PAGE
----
When The Sky Is Not The Limit

Have wings, will travel—this is the adage of the amazing women within the aviation industry


While still predominantly a boys club, more and more women are viewing this industry as one filled with possibilities, and possess an undaunted spirit to achieve their dreams. While women in the aviation field, today, aren’t complaining because they don’t have equal rights or face a large amount of resistance, there is the desire for a more encouraging and supportive environment to be created, and these women are working hard to get the word out to younger women that there are opportunities for them in aviation. One such woman is Refilwe Ledwaba, social entrepreneur, scientist, qualified helicopter and fixed-wing pilot who is passionate about youth development and women empowerment in Africa.

Ledwaba grew up in a small township called Lenyenye, in the Limpopo province as one of seven siblings in a single-parent household—her parents divorced and she and her siblings were raised by their mother.

“I was never exposed to a lot of careers. I wanted to become a Doctor and was content with the idea. I went on to complete a Bachelor of Science Degree majoring in Microbiology and Biochemistry with the plan of going to medical school until I was exposed to the aviation industry. My initial exposure to aviation was when I flew as a passenger during my years at university and later on, I worked for both British Airways/Comair and South African Airways (SAA) as a cabin crew member. It was during this initial exposure that I became interested in aviation,” she says.

It was when she worked as a Cabin Attendant for British Airways/Comair that she decided this was the path she would take. She says the first step was researching the industry and speaking to the pilots that she worked with to try to get as much information as possible. Her first major hurdle was financing, as she needed to get a commercial pilot license (CPL) with a minimum of 200 hours of flight time to be able to one day fly for an airline. The cost of a CPL, today, is almost half-a-million rand.

“I started taking private lessons and with the salary I was earning, I could only afford two hours a month as I was still paying my student loans. Once I realised it was going to take me a couple of years to obtain a CPL, I approached a number of companies for assistance. I was invited to go through the South African Police Service (SAPS) selections and as they say, the rest is history. I went on to complete an Airline Transport Pilot License (ATPL) for helicopters, the highest civilian helicopter license, and worked for SAPS for 10 years. I also obtained a commercial pilot license for aeroplanes and I am currently flying as a flight instructor on aeroplanes at a local flight school. I give flight instruction for the initial issue of private pilot license (PPL) and ground school theory phase,” Ledwaba explains.

The general challenges she faced when wanting to enter the industry were a lack of information and finance, major challenges that are still problematic to learners who want to pursue aviation as a career choice.

As a woman in the field, another challenge she faced was a lack of female role models and mentorship, and she had no choice but to pave the way for herself.

“Other challenges I faced were perceived physical limitations. During flight training, I was too short to reach the pedal of the aircraft and too light to fly helicopters solo. I used cushions in order to reach the pedals and rudders. I also used sandbags or concrete blocks to add on to my weight when flying solo. Of course, as a woman, I was not trusted to carry out certain operations. It took a few years to truly be trusted to fly and be given the same operation assignments as my male counterpart—especially when I flew helicopters operationally,” she reflects.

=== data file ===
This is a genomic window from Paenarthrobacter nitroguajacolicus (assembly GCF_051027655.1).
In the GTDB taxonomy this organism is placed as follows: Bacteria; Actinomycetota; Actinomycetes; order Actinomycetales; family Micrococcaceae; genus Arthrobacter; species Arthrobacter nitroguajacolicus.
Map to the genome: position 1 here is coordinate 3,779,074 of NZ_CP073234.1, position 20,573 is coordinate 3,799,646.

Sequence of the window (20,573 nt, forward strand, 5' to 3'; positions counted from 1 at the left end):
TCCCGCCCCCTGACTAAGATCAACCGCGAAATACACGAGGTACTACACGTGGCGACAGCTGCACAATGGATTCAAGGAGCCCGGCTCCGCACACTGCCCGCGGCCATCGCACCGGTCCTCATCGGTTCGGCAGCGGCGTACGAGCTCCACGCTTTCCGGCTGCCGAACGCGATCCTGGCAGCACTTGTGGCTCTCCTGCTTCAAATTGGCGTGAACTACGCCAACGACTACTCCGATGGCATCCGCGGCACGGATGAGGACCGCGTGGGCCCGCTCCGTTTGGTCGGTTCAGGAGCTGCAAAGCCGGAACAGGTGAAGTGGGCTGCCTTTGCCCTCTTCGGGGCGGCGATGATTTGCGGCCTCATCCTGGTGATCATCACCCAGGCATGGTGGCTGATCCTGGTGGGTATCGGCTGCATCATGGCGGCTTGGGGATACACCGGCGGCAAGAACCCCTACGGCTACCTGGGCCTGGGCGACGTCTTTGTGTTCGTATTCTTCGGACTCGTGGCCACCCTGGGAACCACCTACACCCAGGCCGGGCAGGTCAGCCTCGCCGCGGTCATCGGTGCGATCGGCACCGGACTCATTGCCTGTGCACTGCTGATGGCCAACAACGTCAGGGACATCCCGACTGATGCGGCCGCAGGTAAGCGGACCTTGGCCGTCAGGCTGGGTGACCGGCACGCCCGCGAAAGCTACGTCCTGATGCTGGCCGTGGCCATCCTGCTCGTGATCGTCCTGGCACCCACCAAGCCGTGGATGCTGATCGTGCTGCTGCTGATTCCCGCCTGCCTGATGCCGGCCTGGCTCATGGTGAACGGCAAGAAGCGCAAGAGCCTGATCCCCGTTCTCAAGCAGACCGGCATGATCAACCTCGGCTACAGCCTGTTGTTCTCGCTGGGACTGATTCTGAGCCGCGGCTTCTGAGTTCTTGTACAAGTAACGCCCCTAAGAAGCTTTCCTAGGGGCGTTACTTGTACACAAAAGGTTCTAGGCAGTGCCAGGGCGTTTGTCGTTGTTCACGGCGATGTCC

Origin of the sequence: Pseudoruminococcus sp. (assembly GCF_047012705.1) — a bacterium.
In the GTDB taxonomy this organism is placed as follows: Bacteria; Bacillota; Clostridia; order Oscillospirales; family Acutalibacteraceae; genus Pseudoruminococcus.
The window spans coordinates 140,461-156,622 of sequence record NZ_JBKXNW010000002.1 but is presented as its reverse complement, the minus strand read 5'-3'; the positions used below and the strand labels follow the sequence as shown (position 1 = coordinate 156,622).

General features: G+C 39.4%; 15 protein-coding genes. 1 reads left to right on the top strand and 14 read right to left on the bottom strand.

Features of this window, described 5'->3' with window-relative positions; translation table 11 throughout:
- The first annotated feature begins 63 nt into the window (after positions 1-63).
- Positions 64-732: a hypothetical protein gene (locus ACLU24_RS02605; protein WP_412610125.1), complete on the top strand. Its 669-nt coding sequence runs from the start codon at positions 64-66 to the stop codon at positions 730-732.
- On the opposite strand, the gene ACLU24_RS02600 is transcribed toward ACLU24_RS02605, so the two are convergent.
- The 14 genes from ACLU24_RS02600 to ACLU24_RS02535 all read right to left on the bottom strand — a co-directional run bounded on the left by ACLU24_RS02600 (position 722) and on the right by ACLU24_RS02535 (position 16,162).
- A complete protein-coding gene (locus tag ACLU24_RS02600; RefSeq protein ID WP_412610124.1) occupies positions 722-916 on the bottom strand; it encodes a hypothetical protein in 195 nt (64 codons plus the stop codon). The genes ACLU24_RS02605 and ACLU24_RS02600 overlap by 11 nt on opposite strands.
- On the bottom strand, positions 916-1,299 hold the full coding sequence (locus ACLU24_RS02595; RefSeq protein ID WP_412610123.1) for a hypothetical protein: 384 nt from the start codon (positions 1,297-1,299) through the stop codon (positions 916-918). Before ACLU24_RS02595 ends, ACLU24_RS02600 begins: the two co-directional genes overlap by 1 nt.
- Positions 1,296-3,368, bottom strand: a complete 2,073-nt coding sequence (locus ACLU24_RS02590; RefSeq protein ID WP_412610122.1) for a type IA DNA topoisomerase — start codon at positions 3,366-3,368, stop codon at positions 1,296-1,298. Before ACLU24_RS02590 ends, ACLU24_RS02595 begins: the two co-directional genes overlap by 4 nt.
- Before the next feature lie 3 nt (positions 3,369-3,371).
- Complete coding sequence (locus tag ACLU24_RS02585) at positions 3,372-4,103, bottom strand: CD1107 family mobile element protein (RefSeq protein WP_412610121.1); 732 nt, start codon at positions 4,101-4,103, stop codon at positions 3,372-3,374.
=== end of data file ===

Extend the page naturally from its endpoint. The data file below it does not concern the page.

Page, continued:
In 2005, Ledwaba became the first black woman to earn a helicopter pilot license in South Africa, and the first African person (male or female) to fly operationally for SAPS, accomplishments she could never have imagined achieving.

“Being the first comes with a lot of responsibilities and challenges. I had no one paving the way for me. I had to navigate the path on my own. It also meant that I had the responsibility to pave way for those that came after me.

“As a woman, generally, it is amazing working in this industry. I have had the privilege to meet and interact with amazing men and women in the industry. I have also had the privilege of being mentored and supported by a man in the industry. However, the industry is still very much a ‘boys club’, so it can be difficult for women to navigate because of unspoken rules. And if you don’t know those unspoken rules, you can be in for a bumpy ride,” she says.

While personally not content with the progression of women in the field, believing that in some cases, there is a deliberate act to slow the progression, she is happy that women have made significant strides in the industry from both a technical and managerial perspective.

“We have women now heading big organisations such as the South African Civil Aviation Authority (SACAA). We have women in executive positions and women owning aviation companies. However, there is still lack of women represented on aviation boards, women are not represented in critical positions, for example, we have yet to have a female chief pilot for any of the African airlines. During my tenure in the industry, in terms of women empowerment, I have seen women starting to raise their hands and make themselves available to assume leadership positions. I have also seen men in higher positions within companies deliberately empowering and mentoring women to assume more leadership positions,” she says.